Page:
1. See also Behe, M., In defense of the irreducibility of the blood clotting cascade: Response to R. Doolittle, K. Miller and K. Robison,, 2000.

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A hri tian we shoul aim As Christiians we shou d aim to attain a hiigher standard than the world. The process of peer-review (“iron sharpening an houl ould h gher ndar higher tandar th n world. The proces peer-revi w “iron s arpening h d orld r oces ess eer- ev eer o sharpeni pn iron”) iis such an impo tant biblical iinjunction. That’s why we believe Journal of Creation is such a valuable contribution ron”) s such impo n biblical njunction. That’s why believe Journal Creatio uch valuable ontr b tion n”) mport elie urna reation luab r to ble/sc e ce o to Bible/science apologetics. Even though Journal of Creation often publishes new, groundbreaking creationist cs. Even though Journal r atio ften ublishes ew, groundbreaki reati nist ion lish oundbreak s research all ap s have research, al papers h been through a tho ugh critiquing process before they see the light of day. ear thro horough critiqui g roce efor th see he g u fo they e day. y D ussi n the Diiscussions in t current edition include: sion ude: How discoveries on valley erosion falsify original assumptions about ‘deep time’. How scientific observations led astronomer Allan Sandage from atheism to Christianity. New cladistics analyses further demolish dinosaur to bird theories of evolution. How some modern maps can reveal the sequence of events during Noah’s Flood. How new research suggests the gene PRDM9 might be involved in rapid genetic changes. Critiques on the latest book releases and much more! Journal of Creation. rnal See page 2. e ag South UK/ New Canada Singapore Europe Africa Zealand
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Evolutionists have ‘allergic’ reaction to Precambrian pollen—
South American fossils more than a billion evolutionary years ‘out of date’
Emil Silvestru and Carl Wieland NGLA N D’S SI R Walter Raleigh, who introduced tobacco and potatoes to Europe, is best known for having supposedly used his expensive cloak to cover a mud puddle to protect the feet of Queen Elizabeth 1. He was beheaded by her successor, James I (of KJV Bible fame) in 1618, but not before he had become the first European to discover South America’s Mount Roraima. Its peak, some 2,810 m (9,219 ft) above sea level, is in Venezuela.1 The area was also the setting for Arthur Conan Doyle’s famous novel The Lost World. Mount Roraima is one of a group of table-top mountains (or mesas) known locally as tepuis), made of quartz arenite sandstone. This is believed to be the remains of a large sandstone plateau. By all orthodox geological methods, including radiometric ‘dating’, this rock is supposed to have been laid down no less than 1.7 (most say 1.8) billion years ago. On the standard evolutionary geological column (Fig. 1), this was the Precambrian, well before there was supposed to be any multi-cellular life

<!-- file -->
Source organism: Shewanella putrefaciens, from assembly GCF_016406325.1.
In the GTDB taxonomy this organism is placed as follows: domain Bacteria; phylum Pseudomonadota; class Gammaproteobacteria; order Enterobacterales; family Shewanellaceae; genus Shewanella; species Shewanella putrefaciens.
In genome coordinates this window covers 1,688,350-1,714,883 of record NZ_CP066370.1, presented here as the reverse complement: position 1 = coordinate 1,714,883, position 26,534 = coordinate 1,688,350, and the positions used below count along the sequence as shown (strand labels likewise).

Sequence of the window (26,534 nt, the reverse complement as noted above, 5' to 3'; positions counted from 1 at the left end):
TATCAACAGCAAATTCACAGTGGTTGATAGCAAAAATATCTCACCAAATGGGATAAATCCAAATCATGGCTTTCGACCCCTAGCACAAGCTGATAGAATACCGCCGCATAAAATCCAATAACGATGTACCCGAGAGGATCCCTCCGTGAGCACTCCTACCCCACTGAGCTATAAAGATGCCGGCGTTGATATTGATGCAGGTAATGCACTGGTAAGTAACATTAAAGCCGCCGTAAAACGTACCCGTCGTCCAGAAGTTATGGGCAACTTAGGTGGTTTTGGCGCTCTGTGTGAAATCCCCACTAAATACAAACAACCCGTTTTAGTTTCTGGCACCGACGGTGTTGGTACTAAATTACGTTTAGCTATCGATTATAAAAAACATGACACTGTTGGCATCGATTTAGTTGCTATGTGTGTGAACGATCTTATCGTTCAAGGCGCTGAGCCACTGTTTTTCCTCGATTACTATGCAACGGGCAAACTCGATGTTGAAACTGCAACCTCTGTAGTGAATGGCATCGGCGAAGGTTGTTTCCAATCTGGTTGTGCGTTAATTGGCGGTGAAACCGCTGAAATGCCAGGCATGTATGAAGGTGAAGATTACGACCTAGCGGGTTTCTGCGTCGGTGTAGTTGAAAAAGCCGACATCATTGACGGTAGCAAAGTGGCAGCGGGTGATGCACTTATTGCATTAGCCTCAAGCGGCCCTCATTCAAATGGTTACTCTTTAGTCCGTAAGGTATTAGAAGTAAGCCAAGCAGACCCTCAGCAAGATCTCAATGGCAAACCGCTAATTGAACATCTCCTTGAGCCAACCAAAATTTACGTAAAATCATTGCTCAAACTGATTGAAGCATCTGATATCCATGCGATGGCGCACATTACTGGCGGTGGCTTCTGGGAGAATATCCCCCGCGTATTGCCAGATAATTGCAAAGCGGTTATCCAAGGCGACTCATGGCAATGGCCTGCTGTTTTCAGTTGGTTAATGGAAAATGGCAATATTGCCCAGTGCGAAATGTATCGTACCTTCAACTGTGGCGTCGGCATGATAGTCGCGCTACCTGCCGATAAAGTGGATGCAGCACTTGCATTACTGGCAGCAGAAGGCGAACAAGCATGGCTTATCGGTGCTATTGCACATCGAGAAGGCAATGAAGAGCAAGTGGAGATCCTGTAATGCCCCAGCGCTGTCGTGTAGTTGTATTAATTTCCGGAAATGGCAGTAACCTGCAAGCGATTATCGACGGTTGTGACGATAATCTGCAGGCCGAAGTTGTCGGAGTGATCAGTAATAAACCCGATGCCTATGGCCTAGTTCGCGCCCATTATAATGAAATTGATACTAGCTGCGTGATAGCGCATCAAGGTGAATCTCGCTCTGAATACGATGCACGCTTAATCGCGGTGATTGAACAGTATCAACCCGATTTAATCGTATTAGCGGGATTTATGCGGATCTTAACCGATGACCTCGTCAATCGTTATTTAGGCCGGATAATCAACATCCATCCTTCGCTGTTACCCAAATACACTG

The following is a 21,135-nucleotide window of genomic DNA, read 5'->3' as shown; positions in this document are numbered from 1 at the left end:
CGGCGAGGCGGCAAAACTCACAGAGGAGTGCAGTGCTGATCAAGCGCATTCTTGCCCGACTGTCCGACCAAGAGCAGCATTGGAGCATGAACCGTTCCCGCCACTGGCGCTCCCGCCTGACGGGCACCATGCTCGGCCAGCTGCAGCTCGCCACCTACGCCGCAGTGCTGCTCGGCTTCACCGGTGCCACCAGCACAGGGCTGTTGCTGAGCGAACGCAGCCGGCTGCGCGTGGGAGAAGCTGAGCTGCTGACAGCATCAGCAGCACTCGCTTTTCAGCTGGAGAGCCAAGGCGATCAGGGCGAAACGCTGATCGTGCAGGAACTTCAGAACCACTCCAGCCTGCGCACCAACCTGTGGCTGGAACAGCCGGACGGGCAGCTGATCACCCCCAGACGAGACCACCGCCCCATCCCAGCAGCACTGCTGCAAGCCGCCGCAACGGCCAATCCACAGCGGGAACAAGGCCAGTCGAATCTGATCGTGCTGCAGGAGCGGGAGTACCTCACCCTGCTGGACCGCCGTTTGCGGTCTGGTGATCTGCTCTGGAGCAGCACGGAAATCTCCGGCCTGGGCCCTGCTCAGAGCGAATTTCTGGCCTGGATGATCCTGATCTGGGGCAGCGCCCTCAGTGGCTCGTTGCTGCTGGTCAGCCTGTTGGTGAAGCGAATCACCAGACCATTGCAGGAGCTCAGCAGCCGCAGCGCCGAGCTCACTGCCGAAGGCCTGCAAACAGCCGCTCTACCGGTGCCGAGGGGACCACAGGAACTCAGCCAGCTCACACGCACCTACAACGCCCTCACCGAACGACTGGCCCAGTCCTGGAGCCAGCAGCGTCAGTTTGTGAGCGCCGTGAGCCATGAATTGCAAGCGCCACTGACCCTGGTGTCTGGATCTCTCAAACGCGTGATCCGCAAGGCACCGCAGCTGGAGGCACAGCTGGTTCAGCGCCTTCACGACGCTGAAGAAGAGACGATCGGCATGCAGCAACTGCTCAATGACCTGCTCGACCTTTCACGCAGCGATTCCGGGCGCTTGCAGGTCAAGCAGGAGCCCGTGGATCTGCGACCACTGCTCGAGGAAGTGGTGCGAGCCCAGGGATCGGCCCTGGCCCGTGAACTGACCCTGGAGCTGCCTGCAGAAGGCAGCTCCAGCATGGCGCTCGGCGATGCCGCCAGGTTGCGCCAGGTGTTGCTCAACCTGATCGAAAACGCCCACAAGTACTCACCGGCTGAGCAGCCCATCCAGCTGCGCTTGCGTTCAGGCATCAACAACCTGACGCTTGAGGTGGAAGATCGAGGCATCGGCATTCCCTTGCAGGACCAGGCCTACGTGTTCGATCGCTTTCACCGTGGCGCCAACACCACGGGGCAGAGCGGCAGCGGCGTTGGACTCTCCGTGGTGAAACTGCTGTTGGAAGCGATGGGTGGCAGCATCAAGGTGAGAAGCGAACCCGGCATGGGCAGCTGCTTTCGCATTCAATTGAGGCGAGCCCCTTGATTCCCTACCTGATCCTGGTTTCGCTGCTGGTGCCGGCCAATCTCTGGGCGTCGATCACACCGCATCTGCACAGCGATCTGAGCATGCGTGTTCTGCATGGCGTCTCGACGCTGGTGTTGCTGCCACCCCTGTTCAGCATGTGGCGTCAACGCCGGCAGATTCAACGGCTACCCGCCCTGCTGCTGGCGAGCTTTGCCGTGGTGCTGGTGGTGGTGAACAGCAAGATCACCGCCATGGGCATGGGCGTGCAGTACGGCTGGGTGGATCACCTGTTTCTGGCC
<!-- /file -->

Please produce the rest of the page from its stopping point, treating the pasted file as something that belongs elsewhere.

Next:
on Earth—only bacteria and algae. It is certainly long, long before there were supposed to be any plants on Earth capable of producing spores or pollen. The very earliest that evolutionists would countenance anything even remotely like a seed-bearing plant is the late Devonian, around 380 million years ago. Fossils in the ‘wrong’ era wrong Yet fossils of spores and pollen have been found in the Roraima formation, as reported in a 1966 article in the prestigious journal Nature.2 That means they are at least 1,300 million, or 1.3 t billion years ‘out of date’. The discovery was made in 1963, when a palynologist3 from an oil company tested samples collected from the area by a botanist. The above-mentioned paper in Nature was by Dr R.M. Stainforth,4 a geologist regarded as somewhat of an authority on the region’s stratigraphy and micropaleontology. It was such a baffling find (for long-age belief) that in 1964, a special expedition of qualified geologists was sent to verify the facts. They took more samples, trying to avoid areas where pollen from outside could enter the rocks (like cleavage planes). Then three palynologists independently tested the samples—and found more of the same fossil pollen and spores.